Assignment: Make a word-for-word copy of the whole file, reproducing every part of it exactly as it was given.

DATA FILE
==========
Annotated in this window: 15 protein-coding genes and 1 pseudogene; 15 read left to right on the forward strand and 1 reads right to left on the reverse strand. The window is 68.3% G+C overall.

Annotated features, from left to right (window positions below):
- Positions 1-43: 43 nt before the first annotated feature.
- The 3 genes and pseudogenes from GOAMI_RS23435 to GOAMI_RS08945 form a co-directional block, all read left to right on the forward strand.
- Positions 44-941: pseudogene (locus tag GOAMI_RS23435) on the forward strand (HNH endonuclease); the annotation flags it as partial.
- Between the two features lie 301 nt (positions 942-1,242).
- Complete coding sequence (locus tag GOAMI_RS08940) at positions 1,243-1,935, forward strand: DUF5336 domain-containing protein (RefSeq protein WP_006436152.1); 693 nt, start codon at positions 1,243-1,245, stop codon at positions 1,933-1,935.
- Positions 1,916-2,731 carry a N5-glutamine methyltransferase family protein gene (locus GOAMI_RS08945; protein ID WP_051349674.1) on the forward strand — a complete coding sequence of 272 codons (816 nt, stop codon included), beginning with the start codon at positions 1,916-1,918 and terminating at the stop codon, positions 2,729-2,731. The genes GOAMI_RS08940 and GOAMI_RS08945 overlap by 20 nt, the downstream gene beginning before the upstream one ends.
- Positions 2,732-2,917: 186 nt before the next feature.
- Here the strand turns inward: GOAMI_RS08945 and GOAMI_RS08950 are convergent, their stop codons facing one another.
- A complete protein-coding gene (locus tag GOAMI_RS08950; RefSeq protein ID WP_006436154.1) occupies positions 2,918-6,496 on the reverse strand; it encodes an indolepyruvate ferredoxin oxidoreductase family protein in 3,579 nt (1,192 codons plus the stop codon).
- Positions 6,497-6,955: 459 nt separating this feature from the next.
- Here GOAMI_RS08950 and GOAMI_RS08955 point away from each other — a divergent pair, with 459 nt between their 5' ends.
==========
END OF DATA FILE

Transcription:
Annotated in this window: 15 protein-coding genes and 1 pseudogene; 15 read left to right on the forward strand and 1 reads right to left on the reverse strand. The window is 68.3% G+C overall.

Annotated features, from left to right (window positions below):
- Positions 1-43: 43 nt before the first annotated feature.
- The 3 genes and pseudogenes from GOAMI_RS23435 to GOAMI_RS08945 form a co-directional block, all read left to right on the forward strand.
- Positions 44-941: pseudogene (locus tag GOAMI_RS23435) on the forward strand (HNH endonuclease); the annotation flags it as partial.
- Between the two features lie 301 nt (positions 942-1,242).
- Complete coding sequence (locus tag GOAMI_RS08940) at positions 1,243-1,935, forward strand: DUF5336 domain-containing protein (RefSeq protein WP_006436152.1); 693 nt, start codon at positions 1,243-1,245, stop codon at positions 1,933-1,935.
- Positions 1,916-2,731 carry a N5-glutamine methyltransferase family protein gene (locus GOAMI_RS08945; protein ID WP_051349674.1) on the forward strand — a complete coding sequence of 272 codons (816 nt, stop codon included), beginning with the start codon at positions 1,916-1,918 and terminating at the stop codon, positions 2,729-2,731. The genes GOAMI_RS08940 and GOAMI_RS08945 overlap by 20 nt, the downstream gene beginning before the upstream one ends.
- Positions 2,732-2,917: 186 nt before the next feature.
- Here the strand turns inward: GOAMI_RS08945 and GOAMI_RS08950 are convergent, their stop codons facing one another.
- A complete protein-coding gene (locus tag GOAMI_RS08950; RefSeq protein ID WP_006436154.1) occupies positions 2,918-6,496 on the reverse strand; it encodes an indolepyruvate ferredoxin oxidoreductase family protein in 3,579 nt (1,192 codons plus the stop codon).
- Positions 6,497-6,955: 459 nt separating this feature from the next.
- Here GOAMI_RS08950 and GOAMI_RS08955 point away from each other — a divergent pair, with 459 nt between their 5' ends.